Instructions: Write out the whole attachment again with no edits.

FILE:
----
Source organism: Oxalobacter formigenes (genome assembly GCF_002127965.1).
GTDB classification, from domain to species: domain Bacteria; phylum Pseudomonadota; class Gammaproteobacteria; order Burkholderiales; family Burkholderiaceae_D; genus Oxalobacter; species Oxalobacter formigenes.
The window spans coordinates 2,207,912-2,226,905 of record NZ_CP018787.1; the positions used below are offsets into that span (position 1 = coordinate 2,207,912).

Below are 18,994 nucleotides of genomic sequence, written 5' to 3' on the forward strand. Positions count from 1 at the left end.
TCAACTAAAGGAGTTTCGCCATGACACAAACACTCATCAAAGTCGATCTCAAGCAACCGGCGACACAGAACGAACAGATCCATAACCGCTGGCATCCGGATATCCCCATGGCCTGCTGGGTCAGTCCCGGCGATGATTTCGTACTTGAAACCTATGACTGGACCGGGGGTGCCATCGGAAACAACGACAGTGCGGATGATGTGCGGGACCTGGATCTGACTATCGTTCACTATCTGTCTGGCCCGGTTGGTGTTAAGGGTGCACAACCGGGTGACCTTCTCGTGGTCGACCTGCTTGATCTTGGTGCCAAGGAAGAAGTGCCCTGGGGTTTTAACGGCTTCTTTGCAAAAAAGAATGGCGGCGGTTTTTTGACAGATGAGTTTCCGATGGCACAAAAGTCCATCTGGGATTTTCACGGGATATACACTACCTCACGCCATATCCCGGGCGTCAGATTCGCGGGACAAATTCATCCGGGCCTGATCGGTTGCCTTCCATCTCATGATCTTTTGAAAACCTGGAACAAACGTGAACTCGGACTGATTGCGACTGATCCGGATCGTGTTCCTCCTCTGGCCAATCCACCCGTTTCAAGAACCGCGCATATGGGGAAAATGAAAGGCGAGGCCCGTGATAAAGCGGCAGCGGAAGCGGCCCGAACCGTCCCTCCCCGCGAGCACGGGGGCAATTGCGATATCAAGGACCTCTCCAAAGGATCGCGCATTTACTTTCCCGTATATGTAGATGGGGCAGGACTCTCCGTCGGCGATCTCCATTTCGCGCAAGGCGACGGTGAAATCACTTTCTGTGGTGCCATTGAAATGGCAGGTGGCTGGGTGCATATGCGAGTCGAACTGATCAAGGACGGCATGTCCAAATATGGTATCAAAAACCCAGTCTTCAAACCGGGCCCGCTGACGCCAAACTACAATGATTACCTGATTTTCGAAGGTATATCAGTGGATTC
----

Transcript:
Source organism: Oxalobacter formigenes (genome assembly GCF_002127965.1).
GTDB classification, from domain to species: domain Bacteria; phylum Pseudomonadota; class Gammaproteobacteria; order Burkholderiales; family Burkholderiaceae_D; genus Oxalobacter; species Oxalobacter formigenes.
The window spans coordinates 2,207,912-2,226,905 of record NZ_CP018787.1; the positions used below are offsets into that span (position 1 = coordinate 2,207,912).

Below are 18,994 nucleotides of genomic sequence, written 5' to 3' on the forward strand. Positions count from 1 at the left end.
TCAACTAAAGGAGTTTCGCCATGACACAAACACTCATCAAAGTCGATCTCAAGCAACCGGCGACACAGAACGAACAGATCCATAACCGCTGGCATCCGGATATCCCCATGGCCTGCTGGGTCAGTCCCGGCGATGATTTCGTACTTGAAACCTATGACTGGACCGGGGGTGCCATCGGAAACAACGACAGTGCGGATGATGTGCGGGACCTGGATCTGACTATCGTTCACTATCTGTCTGGCCCGGTTGGTGTTAAGGGTGCACAACCGGGTGACCTTCTCGTGGTCGACCTGCTTGATCTTGGTGCCAAGGAAGAAGTGCCCTGGGGTTTTAACGGCTTCTTTGCAAAAAAGAATGGCGGCGGTTTTTTGACAGATGAGTTTCCGATGGCACAAAAGTCCATCTGGGATTTTCACGGGATATACACTACCTCACGCCATATCCCGGGCGTCAGATTCGCGGGACAAATTCATCCGGGCCTGATCGGTTGCCTTCCATCTCATGATCTTTTGAAAACCTGGAACAAACGTGAACTCGGACTGATTGCGACTGATCCGGATCGTGTTCCTCCTCTGGCCAATCCACCCGTTTCAAGAACCGCGCATATGGGGAAAATGAAAGGCGAGGCCCGTGATAAAGCGGCAGCGGAAGCGGCCCGAACCGTCCCTCCCCGCGAGCACGGGGGCAATTGCGATATCAAGGACCTCTCCAAAGGATCGCGCATTTACTTTCCCGTATATGTAGATGGGGCAGGACTCTCCGTCGGCGATCTCCATTTCGCGCAAGGCGACGGTGAAATCACTTTCTGTGGTGCCATTGAAATGGCAGGTGGCTGGGTGCATATGCGAGTCGAACTGATCAAGGACGGCATGTCCAAATATGGTATCAAAAACCCAGTCTTCAAACCGGGCCCGCTGACGCCAAACTACAATGATTACCTGATTTTCGAAGGTATATCAGTGGATTC